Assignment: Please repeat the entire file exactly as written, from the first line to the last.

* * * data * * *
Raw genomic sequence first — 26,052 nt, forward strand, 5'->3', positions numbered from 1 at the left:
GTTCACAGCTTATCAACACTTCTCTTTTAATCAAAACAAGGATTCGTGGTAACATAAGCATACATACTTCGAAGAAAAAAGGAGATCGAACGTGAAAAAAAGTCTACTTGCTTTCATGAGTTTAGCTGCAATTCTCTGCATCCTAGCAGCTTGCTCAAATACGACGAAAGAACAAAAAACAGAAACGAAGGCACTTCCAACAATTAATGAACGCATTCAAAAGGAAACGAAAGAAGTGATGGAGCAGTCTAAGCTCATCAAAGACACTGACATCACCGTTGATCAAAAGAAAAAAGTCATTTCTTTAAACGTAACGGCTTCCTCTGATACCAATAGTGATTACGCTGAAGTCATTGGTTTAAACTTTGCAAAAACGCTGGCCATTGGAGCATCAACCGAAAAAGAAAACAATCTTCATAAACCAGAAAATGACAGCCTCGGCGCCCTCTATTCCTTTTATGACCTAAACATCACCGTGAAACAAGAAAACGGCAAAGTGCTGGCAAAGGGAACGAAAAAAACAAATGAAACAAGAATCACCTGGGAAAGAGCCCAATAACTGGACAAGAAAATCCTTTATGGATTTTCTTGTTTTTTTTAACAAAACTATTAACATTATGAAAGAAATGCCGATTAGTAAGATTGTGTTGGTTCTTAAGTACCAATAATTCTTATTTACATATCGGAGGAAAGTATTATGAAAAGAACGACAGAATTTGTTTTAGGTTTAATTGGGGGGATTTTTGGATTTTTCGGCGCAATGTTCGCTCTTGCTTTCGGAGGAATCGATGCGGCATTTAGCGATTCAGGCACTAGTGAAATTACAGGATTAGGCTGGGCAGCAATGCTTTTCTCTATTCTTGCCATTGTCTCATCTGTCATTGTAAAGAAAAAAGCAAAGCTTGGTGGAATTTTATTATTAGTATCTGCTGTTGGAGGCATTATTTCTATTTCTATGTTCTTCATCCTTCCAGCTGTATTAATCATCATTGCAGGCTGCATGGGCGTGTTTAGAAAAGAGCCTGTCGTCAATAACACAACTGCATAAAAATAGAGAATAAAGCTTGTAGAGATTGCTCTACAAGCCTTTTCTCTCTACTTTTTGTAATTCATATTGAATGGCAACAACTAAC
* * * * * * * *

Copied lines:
Raw genomic sequence first — 26,052 nt, forward strand, 5'->3', positions numbered from 1 at the left:
GTTCACAGCTTATCAACACTTCTCTTTTAATCAAAACAAGGATTCGTGGTAACATAAGCATACATACTTCGAAGAAAAAAGGAGATCGAACGTGAAAAAAAGTCTACTTGCTTTCATGAGTTTAGCTGCAATTCTCTGCATCCTAGCAGCTTGCTCAAATACGACGAAAGAACAAAAAACAGAAACGAAGGCACTTCCAACAATTAATGAACGCATTCAAAAGGAAACGAAAGAAGTGATGGAGCAGTCTAAGCTCATCAAAGACACTGACATCACCGTTGATCAAAAGAAAAAAGTCATTTCTTTAAACGTAACGGCTTCCTCTGATACCAATAGTGATTACGCTGAAGTCATTGGTTTAAACTTTGCAAAAACGCTGGCCATTGGAGCATCAACCGAAAAAGAAAACAATCTTCATAAACCAGAAAATGACAGCCTCGGCGCCCTCTATTCCTTTTATGACCTAAACATCACCGTGAAACAAGAAAACGGCAAAGTGCTGGCAAAGGGAACGAAAAAAACAAATGAAACAAGAATCACCTGGGAAAGAGCCCAATAACTGGACAAGAAAATCCTTTATGGATTTTCTTGTTTTTTTTAACAAAACTATTAACATTATGAAAGAAATGCCGATTAGTAAGATTGTGTTGGTTCTTAAGTACCAATAATTCTTATTTACATATCGGAGGAAAGTATTATGAAAAGAACGACAGAATTTGTTTTAGGTTTAATTGGGGGGATTTTTGGATTTTTCGGCGCAATGTTCGCTCTTGCTTTCGGAGGAATCGATGCGGCATTTAGCGATTCAGGCACTAGTGAAATTACAGGATTAGGCTGGGCAGCAATGCTTTTCTCTATTCTTGCCATTGTCTCATCTGTCATTGTAAAGAAAAAAGCAAAGCTTGGTGGAATTTTATTATTAGTATCTGCTGTTGGAGGCATTATTTCTATTTCTATGTTCTTCATCCTTCCAGCTGTATTAATCATCATTGCAGGCTGCATGGGCGTGTTTAGAAAAGAGCCTGTCGTCAATAACACAACTGCATAAAAATAGAGAATAAAGCTTGTAGAGATTGCTCTACAAGCCTTTTCTCTCTACTTTTTGTAATTCATATTGAATGGCAACAACTAAC